The lure of valuable resources in the forest mean incursions into indigenous lands and violence against those who resist is nothing new in Brazil.
But some experts say Bolsonaro’s rhetoric and actions have created a culture of impunity.
Earlier this month, Bolsonaro signed an environmental decree that establishes higher fines for deforestation, illegal logging, burning, fishing and hunting, with the government saying it is “an important step in the environmental law.”
Brazil has unveiled its plan to protect the Amazon. Critics say it's not enough
Brazil has unveiled its plan to protect the Amazon. Critics say it’s not enough
But in a series of actions since he came into power in 2019, Bolsonaro’s administration has effectively weakened federal environmental agencies, demonized organizations working to preserve the rainforest, and rallied for economic growth on indigenous lands, arguing that it is for indigenous groups’ own welfare.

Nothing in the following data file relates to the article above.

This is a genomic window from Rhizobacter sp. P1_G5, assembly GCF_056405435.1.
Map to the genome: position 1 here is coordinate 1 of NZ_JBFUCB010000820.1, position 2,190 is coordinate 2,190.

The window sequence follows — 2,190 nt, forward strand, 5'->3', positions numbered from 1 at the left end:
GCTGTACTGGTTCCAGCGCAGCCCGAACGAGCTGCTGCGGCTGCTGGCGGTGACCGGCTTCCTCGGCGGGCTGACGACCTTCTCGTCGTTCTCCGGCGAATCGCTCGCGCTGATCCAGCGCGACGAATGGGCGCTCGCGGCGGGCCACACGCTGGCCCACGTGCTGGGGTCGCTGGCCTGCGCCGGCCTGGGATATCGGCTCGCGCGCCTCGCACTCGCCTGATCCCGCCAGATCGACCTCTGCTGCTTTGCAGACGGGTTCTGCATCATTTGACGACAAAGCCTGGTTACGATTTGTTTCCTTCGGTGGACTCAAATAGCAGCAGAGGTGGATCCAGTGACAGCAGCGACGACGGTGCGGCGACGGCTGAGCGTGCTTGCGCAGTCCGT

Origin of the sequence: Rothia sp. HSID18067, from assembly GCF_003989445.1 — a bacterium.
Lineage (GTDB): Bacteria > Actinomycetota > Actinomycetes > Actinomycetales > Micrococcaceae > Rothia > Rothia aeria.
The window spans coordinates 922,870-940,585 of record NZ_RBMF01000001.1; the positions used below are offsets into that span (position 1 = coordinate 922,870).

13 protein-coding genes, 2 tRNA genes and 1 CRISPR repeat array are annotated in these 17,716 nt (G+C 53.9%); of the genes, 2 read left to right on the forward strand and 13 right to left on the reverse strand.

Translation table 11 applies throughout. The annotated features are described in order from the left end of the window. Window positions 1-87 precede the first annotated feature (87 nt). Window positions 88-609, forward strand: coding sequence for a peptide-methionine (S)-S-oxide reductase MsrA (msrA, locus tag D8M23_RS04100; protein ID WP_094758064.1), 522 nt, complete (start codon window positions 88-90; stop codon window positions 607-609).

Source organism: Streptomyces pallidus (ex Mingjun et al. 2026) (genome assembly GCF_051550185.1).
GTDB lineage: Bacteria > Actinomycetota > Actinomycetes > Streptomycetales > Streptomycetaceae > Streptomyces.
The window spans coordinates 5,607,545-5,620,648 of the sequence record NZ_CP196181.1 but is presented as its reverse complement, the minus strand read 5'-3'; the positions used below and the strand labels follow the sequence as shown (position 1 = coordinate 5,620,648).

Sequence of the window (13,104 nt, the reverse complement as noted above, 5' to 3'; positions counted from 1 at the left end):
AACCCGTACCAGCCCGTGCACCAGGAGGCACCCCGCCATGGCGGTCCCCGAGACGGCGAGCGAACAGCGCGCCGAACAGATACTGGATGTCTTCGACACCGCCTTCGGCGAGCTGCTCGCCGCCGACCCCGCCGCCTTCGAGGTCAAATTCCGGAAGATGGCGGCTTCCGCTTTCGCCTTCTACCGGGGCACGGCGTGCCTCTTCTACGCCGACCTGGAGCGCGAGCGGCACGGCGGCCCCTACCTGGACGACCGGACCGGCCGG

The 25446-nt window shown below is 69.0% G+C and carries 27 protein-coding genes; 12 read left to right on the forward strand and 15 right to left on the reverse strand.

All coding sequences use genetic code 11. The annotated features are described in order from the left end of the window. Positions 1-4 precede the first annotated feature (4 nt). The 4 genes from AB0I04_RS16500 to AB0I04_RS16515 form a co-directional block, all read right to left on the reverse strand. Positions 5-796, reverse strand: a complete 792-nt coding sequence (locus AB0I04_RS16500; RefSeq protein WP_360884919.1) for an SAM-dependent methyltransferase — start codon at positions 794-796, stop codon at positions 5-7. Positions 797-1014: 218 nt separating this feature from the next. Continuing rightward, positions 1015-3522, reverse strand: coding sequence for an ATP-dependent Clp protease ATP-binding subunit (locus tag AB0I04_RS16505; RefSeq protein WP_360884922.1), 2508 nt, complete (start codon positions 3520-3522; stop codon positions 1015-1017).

His rhetoric in particular — with calls to “develop,” “colonize,” and “integrate” the Amazon — has “effectively given a green light” to criminal networks involved in the illegal logging and mining trade, said César Muñoz, a senior Americas researcher at HRW and an expert on environmental defenders in indigenous communities.
And although Bolsonaro’s administration has previously deployed the country’s military to defend the Amazon from illegal logging and land clearing, Munoz says the move ultimately sidelined staffers from the country’s environmental agency IBAMA, resulting in the loss of environmental expertise.
IBAMA and the President’s office did not respond to CNN’s requests for comment.